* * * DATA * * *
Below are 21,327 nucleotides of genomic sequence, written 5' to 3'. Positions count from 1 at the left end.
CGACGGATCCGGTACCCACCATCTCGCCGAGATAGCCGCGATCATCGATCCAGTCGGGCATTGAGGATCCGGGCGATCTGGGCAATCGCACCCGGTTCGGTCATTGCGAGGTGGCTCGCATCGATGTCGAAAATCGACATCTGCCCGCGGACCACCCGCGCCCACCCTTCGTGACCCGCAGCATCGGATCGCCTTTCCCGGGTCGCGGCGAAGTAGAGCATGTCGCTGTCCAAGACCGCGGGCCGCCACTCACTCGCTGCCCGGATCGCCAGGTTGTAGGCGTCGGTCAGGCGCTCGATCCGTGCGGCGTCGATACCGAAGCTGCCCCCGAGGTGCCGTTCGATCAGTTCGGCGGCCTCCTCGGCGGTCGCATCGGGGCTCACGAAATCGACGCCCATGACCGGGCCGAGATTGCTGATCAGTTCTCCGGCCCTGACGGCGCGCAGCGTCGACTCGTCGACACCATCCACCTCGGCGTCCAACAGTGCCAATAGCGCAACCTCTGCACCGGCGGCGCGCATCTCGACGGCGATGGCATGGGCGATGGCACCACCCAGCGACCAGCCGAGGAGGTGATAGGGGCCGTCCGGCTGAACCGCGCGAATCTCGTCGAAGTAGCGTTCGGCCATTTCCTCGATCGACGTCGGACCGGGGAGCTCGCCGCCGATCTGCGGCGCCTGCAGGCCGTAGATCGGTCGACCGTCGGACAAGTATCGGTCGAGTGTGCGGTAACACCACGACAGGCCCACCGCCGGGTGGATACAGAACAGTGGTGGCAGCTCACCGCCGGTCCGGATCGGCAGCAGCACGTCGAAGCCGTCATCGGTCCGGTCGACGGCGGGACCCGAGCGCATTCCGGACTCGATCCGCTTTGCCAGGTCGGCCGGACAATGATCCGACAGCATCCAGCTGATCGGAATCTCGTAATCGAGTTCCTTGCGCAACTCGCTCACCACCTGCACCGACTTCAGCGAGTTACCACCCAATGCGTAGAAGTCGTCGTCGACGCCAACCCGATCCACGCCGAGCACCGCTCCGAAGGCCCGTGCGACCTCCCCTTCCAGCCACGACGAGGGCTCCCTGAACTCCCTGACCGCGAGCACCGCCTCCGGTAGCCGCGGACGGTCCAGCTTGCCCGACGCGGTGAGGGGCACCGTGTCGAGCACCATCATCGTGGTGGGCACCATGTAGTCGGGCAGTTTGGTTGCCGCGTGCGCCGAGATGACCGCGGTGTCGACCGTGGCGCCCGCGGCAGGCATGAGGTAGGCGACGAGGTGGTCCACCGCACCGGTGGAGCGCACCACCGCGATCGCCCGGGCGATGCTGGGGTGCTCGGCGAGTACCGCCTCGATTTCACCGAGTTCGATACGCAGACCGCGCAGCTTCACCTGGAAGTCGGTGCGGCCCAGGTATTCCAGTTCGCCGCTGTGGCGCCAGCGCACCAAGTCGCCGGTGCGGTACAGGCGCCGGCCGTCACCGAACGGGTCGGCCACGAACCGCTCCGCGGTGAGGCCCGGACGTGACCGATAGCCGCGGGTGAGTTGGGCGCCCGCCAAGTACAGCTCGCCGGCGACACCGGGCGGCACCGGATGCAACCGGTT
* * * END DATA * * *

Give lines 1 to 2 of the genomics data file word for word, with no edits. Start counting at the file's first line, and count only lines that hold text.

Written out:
Below are 21,327 nucleotides of genomic sequence, written 5' to 3'. Positions count from 1 at the left end.
CGACGGATCCGGTACCCACCATCTCGCCGAGATAGCCGCGATCATCGATCCAGTCGGGCATTGAGGATCCGGGCGATCTGGGCAATCGCACCCGGTTCGGTCATTGCGAGGTGGCTCGCATCGATGTCGAAAATCGACATCTGCCCGCGGACCACCCGCGCCCACCCTTCGTGACCCGCAGCATCGGATCGCCTTTCCCGGGTCGCGGCGAAGTAGAGCATGTCGCTGTCCAAGACCGCGGGCCGCCACTCACTCGCTGCCCGGATCGCCAGGTTGTAGGCGTCGGTCAGGCGCTCGATCCGTGCGGCGTCGATACCGAAGCTGCCCCCGAGGTGCCGTTCGATCAGTTCGGCGGCCTCCTCGGCGGTCGCATCGGGGCTCACGAAATCGACGCCCATGACCGGGCCGAGATTGCTGATCAGTTCTCCGGCCCTGACGGCGCGCAGCGTCGACTCGTCGACACCATCCACCTCGGCGTCCAACAGTGCCAATAGCGCAACCTCTGCACCGGCGGCGCGCATCTCGACGGCGATGGCATGGGCGATGGCACCACCCAGCGACCAGCCGAGGAGGTGATAGGGGCCGTCCGGCTGAACCGCGCGAATCTCGTCGAAGTAGCGTTCGGCCATTTCCTCGATCGACGTCGGACCGGGGAGCTCGCCGCCGATCTGCGGCGCCTGCAGGCCGTAGATCGGTCGACCGTCGGACAAGTATCGGTCGAGTGTGCGGTAACACCACGACAGGCCCACCGCCGGGTGGATACAGAACAGTGGTGGCAGCTCACCGCCGGTCCGGATCGGCAGCAGCACGTCGAAGCCGTCATCGGTCCGGTCGACGGCGGGACCCGAGCGCATTCCGGACTCGATCCGCTTTGCCAGGTCGGCCGGACAATGATCCGACAGCATCCAGCTGATCGGAATCTCGTAATCGAGTTCCTTGCGCAACTCGCTCACCACCTGCACCGACTTCAGCGAGTTACCACCCAATGCGTAGAAGTCGTCGTCGACGCCAACCCGATCCACGCCGAGCACCGCTCCGAAGGCCCGTGCGACCTCCCCTTCCAGCCACGACGAGGGCTCCCTGAACTCCCTGACCGCGAGCACCGCCTCCGGTAGCCGCGGACGGTCCAGCTTGCCCGACGCGGTGAGGGGCACCGTGTCGAGCACCATCATCGTGGTGGGCACCATGTAGTCGGGCAGTTTGGTTGCCGCGTGCGCCGAGATGACCGCGGTGTCGACCGTGGCGCCCGCGGCAGGCATGAGGTAGGCGACGAGGTGGTCCACCGCACCGGTGGAGCGCACCACCGCGATCGCCCGGGCGATGCTGGGGTGCTCGGCGAGTACCGCCTCGATTTCACCGAGTTCGATACGCAGACCGCGCAGCTTCACCTGGAAGTCGGTGCGGCCCAGGTATTCCAGTTCGCCGCTGTGGCGCCAGCGCACCAAGTCGCCGGTGCGGTACAGGCGCCGGCCGTCACCGAACGGGTCGGCCACGAACCGCTCCGCGGTGAGGCCCGGACGTGACCGATAGCCGCGGGTGAGTTGGGCGCCCGCCAAGTACAGCTCGCCGGCGACACCGGGCGGCACCGGATGCAACCGGTT